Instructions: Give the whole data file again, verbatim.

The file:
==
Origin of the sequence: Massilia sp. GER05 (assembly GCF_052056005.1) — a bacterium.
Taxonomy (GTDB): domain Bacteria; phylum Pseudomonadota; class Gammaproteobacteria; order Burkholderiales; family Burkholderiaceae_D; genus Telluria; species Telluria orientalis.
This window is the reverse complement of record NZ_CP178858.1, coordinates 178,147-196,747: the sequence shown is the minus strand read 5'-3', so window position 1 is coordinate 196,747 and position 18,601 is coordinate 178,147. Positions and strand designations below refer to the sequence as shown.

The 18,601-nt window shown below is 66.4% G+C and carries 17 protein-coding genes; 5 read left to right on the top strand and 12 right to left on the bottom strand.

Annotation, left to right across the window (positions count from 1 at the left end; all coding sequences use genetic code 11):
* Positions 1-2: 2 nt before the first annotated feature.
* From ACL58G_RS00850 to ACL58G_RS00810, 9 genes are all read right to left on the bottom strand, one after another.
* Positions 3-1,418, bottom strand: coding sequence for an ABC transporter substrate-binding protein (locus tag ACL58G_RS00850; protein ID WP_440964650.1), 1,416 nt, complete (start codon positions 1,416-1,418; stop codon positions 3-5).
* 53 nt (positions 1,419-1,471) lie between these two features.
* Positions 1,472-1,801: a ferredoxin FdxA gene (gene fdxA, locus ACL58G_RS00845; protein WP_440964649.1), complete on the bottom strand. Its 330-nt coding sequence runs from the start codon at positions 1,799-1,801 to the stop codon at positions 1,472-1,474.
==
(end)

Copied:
Origin of the sequence: Massilia sp. GER05 (assembly GCF_052056005.1) — a bacterium.
Taxonomy (GTDB): domain Bacteria; phylum Pseudomonadota; class Gammaproteobacteria; order Burkholderiales; family Burkholderiaceae_D; genus Telluria; species Telluria orientalis.
This window is the reverse complement of record NZ_CP178858.1, coordinates 178,147-196,747: the sequence shown is the minus strand read 5'-3', so window position 1 is coordinate 196,747 and position 18,601 is coordinate 178,147. Positions and strand designations below refer to the sequence as shown.

The 18,601-nt window shown below is 66.4% G+C and carries 17 protein-coding genes; 5 read left to right on the top strand and 12 right to left on the bottom strand.

Annotation, left to right across the window (positions count from 1 at the left end; all coding sequences use genetic code 11):
* Positions 1-2: 2 nt before the first annotated feature.
* From ACL58G_RS00850 to ACL58G_RS00810, 9 genes are all read right to left on the bottom strand, one after another.
* Positions 3-1,418, bottom strand: coding sequence for an ABC transporter substrate-binding protein (locus tag ACL58G_RS00850; protein ID WP_440964650.1), 1,416 nt, complete (start codon positions 1,416-1,418; stop codon positions 3-5).
* 53 nt (positions 1,419-1,471) lie between these two features.
* Positions 1,472-1,801: a ferredoxin FdxA gene (gene fdxA, locus ACL58G_RS00845; protein WP_440964649.1), complete on the bottom strand. Its 330-nt coding sequence runs from the start codon at positions 1,799-1,801 to the stop codon at positions 1,472-1,474.